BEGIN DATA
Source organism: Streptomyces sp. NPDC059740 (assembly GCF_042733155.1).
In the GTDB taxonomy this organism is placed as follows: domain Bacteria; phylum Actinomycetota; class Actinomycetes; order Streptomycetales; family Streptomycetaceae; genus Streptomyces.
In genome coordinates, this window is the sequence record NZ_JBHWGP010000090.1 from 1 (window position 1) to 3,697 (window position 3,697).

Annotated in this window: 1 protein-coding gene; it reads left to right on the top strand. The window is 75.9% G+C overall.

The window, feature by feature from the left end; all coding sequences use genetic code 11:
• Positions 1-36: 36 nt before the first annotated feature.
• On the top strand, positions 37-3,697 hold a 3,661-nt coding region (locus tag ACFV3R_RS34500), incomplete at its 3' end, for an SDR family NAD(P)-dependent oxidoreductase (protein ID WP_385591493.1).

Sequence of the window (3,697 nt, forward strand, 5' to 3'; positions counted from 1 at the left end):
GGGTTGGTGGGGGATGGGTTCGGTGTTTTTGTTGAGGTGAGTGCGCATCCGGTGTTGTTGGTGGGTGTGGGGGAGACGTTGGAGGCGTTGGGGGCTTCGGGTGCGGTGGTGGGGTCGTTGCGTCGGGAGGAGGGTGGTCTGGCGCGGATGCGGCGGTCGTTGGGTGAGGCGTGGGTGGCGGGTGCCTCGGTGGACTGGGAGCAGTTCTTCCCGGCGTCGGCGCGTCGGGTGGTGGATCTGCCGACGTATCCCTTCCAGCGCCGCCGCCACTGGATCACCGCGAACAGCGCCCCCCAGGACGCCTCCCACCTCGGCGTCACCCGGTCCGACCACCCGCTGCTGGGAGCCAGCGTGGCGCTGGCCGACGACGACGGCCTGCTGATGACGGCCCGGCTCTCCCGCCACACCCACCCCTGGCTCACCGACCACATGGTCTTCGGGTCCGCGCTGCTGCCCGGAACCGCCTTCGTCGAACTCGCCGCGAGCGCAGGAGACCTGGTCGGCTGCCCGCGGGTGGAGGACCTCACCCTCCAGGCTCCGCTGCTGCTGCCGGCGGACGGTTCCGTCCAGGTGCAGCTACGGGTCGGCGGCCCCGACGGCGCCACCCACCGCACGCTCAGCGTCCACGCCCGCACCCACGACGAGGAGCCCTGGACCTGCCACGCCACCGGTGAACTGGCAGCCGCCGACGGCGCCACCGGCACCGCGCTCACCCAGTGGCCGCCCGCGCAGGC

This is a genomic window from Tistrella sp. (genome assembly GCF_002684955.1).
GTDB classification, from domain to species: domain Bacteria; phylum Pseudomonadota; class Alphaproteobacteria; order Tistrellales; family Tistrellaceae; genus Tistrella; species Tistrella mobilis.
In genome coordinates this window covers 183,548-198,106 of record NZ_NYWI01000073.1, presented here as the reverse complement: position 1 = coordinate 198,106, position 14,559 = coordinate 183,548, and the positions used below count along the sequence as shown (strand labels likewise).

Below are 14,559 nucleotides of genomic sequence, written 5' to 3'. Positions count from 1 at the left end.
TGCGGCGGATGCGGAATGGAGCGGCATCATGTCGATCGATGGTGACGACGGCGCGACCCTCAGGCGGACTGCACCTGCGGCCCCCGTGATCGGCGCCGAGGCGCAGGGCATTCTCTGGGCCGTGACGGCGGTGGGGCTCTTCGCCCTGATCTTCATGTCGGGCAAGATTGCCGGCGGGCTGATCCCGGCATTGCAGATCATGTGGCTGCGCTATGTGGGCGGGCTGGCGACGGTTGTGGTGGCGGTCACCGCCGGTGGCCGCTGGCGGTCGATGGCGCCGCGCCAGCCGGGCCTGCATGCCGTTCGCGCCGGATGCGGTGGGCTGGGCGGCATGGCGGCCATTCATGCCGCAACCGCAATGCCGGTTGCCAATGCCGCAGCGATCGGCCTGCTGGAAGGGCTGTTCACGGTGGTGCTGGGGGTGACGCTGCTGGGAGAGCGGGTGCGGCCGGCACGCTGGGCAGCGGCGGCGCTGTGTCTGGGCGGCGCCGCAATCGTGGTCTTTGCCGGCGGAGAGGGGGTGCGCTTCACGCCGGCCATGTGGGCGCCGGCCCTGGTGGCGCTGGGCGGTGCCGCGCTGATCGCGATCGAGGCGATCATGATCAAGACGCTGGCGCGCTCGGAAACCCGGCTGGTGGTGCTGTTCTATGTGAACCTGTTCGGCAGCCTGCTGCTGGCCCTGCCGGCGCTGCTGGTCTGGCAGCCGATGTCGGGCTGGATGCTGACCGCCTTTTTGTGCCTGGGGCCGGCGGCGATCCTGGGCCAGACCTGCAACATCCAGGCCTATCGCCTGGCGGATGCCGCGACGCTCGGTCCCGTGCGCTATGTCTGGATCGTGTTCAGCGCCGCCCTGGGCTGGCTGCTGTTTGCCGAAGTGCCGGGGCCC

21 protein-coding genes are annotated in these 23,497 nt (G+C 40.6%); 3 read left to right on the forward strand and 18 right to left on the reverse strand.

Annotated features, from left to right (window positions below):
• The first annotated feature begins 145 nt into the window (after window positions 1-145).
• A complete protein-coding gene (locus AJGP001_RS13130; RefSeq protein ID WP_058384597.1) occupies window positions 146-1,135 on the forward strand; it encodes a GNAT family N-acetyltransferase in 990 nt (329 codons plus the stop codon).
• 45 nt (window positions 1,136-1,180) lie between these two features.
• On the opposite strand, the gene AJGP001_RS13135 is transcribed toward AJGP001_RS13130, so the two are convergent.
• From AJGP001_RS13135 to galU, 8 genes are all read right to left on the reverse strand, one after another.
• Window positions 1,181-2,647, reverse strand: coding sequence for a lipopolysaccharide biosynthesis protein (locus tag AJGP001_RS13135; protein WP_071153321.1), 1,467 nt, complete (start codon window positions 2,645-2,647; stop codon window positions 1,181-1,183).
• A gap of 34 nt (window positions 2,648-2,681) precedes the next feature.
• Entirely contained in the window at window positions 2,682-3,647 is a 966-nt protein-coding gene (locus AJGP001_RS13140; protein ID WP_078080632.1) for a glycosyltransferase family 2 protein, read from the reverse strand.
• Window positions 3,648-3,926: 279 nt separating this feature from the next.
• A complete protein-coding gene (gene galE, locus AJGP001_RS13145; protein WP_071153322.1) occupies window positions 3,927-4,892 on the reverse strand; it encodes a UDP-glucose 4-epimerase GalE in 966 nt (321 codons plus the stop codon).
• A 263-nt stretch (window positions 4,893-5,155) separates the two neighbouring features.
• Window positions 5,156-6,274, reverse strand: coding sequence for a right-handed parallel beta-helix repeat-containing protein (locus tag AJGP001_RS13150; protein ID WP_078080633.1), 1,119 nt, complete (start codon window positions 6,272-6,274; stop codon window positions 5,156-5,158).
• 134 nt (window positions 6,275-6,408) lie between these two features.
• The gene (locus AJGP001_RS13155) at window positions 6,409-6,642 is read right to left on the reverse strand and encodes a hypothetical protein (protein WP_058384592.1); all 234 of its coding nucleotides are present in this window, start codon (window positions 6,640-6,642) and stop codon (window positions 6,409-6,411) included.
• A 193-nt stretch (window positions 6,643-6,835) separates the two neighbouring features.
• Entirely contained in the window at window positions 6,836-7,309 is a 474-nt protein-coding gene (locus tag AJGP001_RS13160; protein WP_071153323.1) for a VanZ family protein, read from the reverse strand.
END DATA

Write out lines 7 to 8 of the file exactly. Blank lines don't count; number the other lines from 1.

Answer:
• On the top strand, positions 37-3,697 hold a 3,661-nt coding region (locus tag ACFV3R_RS34500), incomplete at its 3' end, for an SDR family NAD(P)-dependent oxidoreductase (protein ID WP_385591493.1).

Sequence of the window (3,697 nt, forward strand, 5' to 3'; positions counted from 1 at the left end):